When sophomore Aubrey Jones walks into his agriculture class at Mantachie High School, he isn’t sitting at a desk listening to a lecture. On any given day, he might be driving a tractor, harvesting sorghum or watering plants in the school’s greenhouse. Aubrey is one of 136 students at Mantachie High School who participate in the school’s thriving agriculture program and FFA chapter.
“I’ve enjoyed learning how to drive farm equipment like tractors, cutters, planters and sprayers,” he says. “I also like learning how to start seeds in the greenhouse. Our agriculture classes give us a lot of hands-on projects.”
Mantachie High School’s agriculture program is best known in the community for its annual fall sorghum sale. Every May for the last 14 years, students have planted three acres of sorghum on land adjacent to the school. The following October, over a three-week period, students harvest the crop, crush it to separate the juice, cook the juice in a large stainless-steel pan and bottle the resulting sorghum to sell to eager buyers waiting to drizzle it on a hot biscuit. The sorghum sells for $6 per pint or $12 per quart.
“The students make 50 to 60 gallons of sorghum every year. It’s kind of a lost art – you have to learn to boil the juice until it gets to just the right thickness,” says Joe Rogers, who has been teaching agriculture at Mantachie High School since 2005. “Our students typically earn about $2,000 from the sale. We don’t even have to advertise – the sorghum sells itself. Last year, we sold out in two weeks.”
Students record their sales each day and track their net profits.
“The sorghum project teaches them business skills like interacting with customers and making change. They get to see the whole process, from planting to harvest,” Rogers says. “We have one customer in Arkansas who always buys 10 gallons of our sorghum and gives it to his employees for Christmas. We’ve also mailed it to troops overseas and as far away as Alaska.”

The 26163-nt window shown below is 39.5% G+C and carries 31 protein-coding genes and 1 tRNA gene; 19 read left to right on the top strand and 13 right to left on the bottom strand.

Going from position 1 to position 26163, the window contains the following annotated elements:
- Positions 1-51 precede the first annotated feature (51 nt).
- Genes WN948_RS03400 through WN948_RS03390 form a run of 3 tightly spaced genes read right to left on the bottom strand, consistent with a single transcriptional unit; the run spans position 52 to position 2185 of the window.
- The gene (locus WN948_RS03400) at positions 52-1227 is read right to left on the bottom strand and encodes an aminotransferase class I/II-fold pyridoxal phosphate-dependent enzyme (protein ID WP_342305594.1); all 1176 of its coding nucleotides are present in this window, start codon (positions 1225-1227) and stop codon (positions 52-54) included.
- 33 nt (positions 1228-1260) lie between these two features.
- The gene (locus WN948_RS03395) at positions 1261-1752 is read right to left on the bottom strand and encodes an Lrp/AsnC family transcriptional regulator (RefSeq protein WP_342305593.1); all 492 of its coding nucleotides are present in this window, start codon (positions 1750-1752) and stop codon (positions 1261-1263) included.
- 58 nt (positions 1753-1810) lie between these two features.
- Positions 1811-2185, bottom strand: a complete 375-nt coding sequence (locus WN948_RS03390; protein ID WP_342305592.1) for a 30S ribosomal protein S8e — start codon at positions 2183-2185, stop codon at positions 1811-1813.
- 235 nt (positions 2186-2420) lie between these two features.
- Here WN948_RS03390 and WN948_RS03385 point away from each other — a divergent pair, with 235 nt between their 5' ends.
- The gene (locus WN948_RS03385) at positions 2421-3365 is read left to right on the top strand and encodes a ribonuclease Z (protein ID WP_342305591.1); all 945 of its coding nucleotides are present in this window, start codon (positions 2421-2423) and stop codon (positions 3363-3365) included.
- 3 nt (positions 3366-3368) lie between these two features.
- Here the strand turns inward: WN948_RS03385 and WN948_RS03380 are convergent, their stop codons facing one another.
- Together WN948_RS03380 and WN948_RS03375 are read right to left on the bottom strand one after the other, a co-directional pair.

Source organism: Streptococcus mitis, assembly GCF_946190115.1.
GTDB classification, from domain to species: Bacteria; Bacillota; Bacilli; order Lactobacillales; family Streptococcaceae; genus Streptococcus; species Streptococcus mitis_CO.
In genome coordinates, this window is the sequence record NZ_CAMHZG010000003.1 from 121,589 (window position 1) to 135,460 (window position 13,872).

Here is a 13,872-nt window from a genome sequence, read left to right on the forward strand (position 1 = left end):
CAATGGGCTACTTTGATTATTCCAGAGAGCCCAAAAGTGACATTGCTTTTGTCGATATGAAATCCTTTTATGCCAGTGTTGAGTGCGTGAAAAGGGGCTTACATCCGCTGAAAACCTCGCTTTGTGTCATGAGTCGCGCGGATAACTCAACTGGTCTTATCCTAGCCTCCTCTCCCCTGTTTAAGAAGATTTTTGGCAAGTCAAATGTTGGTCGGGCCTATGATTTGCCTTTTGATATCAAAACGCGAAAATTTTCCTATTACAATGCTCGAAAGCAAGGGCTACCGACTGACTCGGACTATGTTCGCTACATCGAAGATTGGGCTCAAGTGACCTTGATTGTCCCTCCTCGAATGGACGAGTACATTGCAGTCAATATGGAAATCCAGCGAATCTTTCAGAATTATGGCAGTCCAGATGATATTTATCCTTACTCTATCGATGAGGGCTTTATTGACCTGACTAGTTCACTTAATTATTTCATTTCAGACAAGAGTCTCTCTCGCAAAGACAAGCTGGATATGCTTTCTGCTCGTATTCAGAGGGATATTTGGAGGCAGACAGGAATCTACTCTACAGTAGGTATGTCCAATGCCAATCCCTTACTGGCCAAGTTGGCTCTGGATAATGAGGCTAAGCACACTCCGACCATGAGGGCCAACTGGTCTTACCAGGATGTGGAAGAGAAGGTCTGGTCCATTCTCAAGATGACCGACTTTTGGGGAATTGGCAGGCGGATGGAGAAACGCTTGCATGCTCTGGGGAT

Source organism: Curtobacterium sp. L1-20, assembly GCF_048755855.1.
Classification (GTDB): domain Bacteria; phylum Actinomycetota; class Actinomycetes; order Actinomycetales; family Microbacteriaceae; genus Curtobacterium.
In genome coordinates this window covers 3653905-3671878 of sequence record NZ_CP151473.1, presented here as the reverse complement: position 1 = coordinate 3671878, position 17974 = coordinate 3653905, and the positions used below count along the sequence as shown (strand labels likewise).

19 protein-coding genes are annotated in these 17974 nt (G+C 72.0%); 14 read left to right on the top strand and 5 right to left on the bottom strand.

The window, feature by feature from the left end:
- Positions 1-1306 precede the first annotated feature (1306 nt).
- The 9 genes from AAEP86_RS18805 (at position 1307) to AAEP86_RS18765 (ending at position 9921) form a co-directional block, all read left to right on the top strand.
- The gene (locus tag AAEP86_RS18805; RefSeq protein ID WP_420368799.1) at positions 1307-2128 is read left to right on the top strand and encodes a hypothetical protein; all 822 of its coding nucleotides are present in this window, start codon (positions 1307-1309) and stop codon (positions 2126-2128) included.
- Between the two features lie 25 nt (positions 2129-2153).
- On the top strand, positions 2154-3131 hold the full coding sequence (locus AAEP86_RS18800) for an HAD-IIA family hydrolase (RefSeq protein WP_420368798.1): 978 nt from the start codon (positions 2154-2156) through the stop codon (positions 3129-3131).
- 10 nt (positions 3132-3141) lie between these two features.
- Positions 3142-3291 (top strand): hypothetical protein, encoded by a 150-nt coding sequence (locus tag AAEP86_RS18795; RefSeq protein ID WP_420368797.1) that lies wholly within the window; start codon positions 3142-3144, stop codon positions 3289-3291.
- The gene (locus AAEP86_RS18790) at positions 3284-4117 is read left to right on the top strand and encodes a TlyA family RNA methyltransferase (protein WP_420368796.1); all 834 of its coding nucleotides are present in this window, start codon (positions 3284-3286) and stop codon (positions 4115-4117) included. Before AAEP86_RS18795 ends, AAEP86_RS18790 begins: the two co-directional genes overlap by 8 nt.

The money students earn goes toward helping pay for trips to FFA competitions or materials they need.
Every spring, Mantachie FFA members switch their focus from sorghum to their annual greenhouse plant sale. They start planting seeds in the school’s two greenhouses in January, and over the next several weeks water and fertilize them. By late March, students have tomato and pepper plants, and all kinds of flowers ready to sell to the community.
“The greenhouse plants sell out by mid-May,” Rogers says. “Many of our students have never been around plants or animals at home. Only a few come from full-time farm families, so for the majority of our kids, these projects are the only way they are exposed to agriculture.”
The school even has its own meat processing facility and a 40-by-80-foot FFA barn, where students can care for cattle they show in regional cattle shows. In the meat processing facility, students help process deer, hogs and beef, which also generates money for the ag program.
“People bring us animals they kill hunting, and we cut it into steaks, hamburger meat and all the other cuts you’d find in a grocery store,” says Matt Spradling, who teaches agriculture and two meats courses at Mantachie High School. “I have 17 students in meats class, and this year we have [processed] 547 deer and hogs, and eight beef cattle.”
Deer season runs from October through January, and community members pay $25 for students to process a deer. Every student has the opportunity to process two of their own deer for free each season.
“Mantachie is the only high school meat processing facility in the state,” Spradling says. “It helps us raise money to take kids to contests and trips.”
It also can lead to future careers.
“I have one student who is in my meats class and is already working at a local grocery store cutting meat for them,” Spradling says.
For Spradling and Rogers, teaching agriculture at Mantachie High School is a labor of love – and it brings back memories of their youth. Both men are graduates of Mantachie High School.
“It’s home, and I’m thankful to be here,” Spradling says. “Traditional agriculture is a dying thing, and many people don’t know anything about it. I love showing students what it’s about and the places it can take them in life, and giving them the same opportunities I had.”
While Spradling specializes in meats, Rogers specializes in forestry. In addition to agriculture, he teaches two forestry courses and oversees the school’s sawmill. Forestry students learn to cut lumber from logs brought in by community members, and the school earns a fee for each foot of board they cut.
“If it wasn’t for our community, we wouldn’t be able to do all the projects we do,” Spradling says. “Our community supports our agriculture program year round, and we thank them for that.” |